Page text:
Amalia Amaki: Boxes, Buttons, and the Blues

Installation view of a gallery space. On a white wall, big letters in blue say:
Jun 10 to Sep 11, 2005

NMWA presents Amalia Amaki: Boxes, Buttons and the Blues, an exhibition featuring the works of Amalia Amaki. For more than three decades, Amalia Amaki (b. 1949) has garnered acclaim for works that examine the beauty, music, experience, and contributions that black people continually make in America. The exhibition features photographs, quilts, souvenir fans, mixed media works, and more recently completed digitally manipulated photographs, examining the breadth and scope of Amaki’s career thus far.

Incorporating fabric, beads, pearls, buttons, paint, glitter, and digitally manipulated photographs with cultural symbols and visual puns, Amaki challenges and reconfigures American history in original and meaningful ways. Amaki, a native of Atlanta, Georgia, combines her fascination with seemingly disparate sources such as buttons, familial history, film, and Man Ray to examine the breadth and overarching significance of heritage and American culture.

Amaki is perhaps best known for mixed media quilts that celebrate the lives of African American women blues singers and button-encrusted cyanotypes. Presented chronologically and in three thematic sections, this retrospective, which requires a minimum of 4,500 square feet features 80 works and examines the evolution of Amaki’s extraordinary career.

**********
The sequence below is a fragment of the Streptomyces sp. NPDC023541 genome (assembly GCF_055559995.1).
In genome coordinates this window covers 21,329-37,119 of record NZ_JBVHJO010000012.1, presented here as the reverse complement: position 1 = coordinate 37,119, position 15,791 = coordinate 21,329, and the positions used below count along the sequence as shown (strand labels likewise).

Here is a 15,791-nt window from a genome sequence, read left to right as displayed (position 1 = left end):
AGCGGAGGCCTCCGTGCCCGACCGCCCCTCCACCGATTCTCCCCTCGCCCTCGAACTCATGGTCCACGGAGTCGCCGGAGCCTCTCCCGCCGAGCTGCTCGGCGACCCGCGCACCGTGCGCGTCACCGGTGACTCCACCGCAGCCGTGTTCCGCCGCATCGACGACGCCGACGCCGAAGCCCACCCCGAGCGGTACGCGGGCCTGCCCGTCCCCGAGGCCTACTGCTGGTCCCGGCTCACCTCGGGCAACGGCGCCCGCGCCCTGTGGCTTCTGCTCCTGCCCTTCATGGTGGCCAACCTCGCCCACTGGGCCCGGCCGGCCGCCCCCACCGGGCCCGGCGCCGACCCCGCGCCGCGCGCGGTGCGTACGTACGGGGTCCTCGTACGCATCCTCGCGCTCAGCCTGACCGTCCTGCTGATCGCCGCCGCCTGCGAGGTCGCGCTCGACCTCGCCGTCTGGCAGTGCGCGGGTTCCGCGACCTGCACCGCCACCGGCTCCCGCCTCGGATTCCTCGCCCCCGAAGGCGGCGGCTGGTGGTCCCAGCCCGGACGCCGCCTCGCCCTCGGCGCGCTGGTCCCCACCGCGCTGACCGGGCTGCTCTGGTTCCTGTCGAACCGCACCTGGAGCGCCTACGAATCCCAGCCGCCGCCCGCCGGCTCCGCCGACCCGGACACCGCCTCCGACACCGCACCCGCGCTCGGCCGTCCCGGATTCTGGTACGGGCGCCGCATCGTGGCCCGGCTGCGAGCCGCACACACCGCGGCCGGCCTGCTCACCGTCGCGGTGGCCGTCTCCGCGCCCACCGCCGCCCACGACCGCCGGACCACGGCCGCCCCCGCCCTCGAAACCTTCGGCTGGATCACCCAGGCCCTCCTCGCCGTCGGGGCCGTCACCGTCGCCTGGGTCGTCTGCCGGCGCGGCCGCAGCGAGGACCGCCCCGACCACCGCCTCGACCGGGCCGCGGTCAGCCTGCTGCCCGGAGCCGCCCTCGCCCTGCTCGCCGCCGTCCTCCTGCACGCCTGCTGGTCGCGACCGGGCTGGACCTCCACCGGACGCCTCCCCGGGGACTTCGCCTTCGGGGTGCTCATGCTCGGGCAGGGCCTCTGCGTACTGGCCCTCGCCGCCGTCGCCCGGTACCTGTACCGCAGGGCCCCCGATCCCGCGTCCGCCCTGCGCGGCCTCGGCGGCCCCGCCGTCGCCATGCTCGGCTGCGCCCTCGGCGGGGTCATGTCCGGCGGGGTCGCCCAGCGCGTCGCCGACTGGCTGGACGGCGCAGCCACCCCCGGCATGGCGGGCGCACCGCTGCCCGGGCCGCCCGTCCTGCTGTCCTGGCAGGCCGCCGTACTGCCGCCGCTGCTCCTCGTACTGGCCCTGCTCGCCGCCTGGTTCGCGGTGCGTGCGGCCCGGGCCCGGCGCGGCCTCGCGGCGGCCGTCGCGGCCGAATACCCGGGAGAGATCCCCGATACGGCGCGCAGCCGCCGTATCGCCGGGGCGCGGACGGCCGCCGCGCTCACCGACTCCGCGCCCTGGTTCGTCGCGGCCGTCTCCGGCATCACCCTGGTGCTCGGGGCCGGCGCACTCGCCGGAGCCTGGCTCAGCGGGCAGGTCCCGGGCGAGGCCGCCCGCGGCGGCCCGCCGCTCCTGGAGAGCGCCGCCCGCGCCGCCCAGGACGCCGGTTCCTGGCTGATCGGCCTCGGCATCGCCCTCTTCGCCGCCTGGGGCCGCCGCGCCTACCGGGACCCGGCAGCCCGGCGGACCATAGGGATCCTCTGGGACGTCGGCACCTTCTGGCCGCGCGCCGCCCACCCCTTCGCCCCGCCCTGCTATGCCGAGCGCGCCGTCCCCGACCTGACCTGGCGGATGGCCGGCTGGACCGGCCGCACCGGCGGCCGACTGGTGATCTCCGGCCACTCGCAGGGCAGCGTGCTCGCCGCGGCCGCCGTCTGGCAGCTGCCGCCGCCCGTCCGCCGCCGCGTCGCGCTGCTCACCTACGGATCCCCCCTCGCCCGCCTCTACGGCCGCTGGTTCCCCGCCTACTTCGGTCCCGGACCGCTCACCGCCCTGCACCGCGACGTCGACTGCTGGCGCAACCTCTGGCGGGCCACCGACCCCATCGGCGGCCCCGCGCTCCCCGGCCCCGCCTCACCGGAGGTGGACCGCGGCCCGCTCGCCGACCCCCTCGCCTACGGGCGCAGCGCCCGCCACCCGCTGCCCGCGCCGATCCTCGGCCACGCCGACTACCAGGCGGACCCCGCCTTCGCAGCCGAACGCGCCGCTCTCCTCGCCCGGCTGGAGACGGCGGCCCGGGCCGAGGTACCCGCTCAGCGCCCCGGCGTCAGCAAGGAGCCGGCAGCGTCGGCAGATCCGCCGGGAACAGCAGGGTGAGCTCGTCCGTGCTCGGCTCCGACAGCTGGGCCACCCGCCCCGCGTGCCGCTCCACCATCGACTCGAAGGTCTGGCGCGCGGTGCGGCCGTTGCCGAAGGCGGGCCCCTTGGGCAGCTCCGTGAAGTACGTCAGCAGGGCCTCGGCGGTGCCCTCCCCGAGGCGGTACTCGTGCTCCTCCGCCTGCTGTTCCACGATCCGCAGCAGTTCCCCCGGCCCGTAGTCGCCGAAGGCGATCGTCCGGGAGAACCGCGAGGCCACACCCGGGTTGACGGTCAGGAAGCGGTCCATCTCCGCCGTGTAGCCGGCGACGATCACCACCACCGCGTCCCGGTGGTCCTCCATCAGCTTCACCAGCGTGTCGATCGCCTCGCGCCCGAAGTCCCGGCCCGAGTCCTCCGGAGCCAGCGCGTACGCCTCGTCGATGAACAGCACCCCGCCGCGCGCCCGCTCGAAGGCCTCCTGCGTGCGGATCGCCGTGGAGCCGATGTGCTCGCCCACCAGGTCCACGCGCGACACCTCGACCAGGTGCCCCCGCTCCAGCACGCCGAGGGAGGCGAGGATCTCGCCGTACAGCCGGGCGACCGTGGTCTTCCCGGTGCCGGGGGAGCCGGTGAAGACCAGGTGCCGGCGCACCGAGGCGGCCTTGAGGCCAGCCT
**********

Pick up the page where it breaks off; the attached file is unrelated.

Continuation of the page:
Amalia Amaki is an artist, art historian, curator, and scholar of American art and culture. She earned a Bachelor’s degree in journalism from Georgia State University, a Bachelor’s degree in photography and painting from the University of New Mexico, and a Doctorate from the Graduate Institute of Liberal Arts at Emory University. Currently, she is the Curator of the Paul R. Jones Collection and Assistant Professor of Black American Studies at the University of Delaware. Her work is in the permanent collections at numerous museums including the High Museum of Art, the Museum of Fine Arts (Houston, TX), the Minnesota Museum of Art, Emory University (Atlanta, GA), and the Hammonds House Galleries (Atlanta).

A close-up, blurred, square portrait of a woman’s face entirely in shades of deep blue. Her skin is smooth, her eyebrows are neat, her eyelashes are defined, and she appears to be wearing lipstick.

Amalia Amaki, Blue Lady, 2004; Digital Print, 29 x 30 in.; National Museum of Women in the Arts, Museum purchase: The Lois Pollard Price Acquisition Fund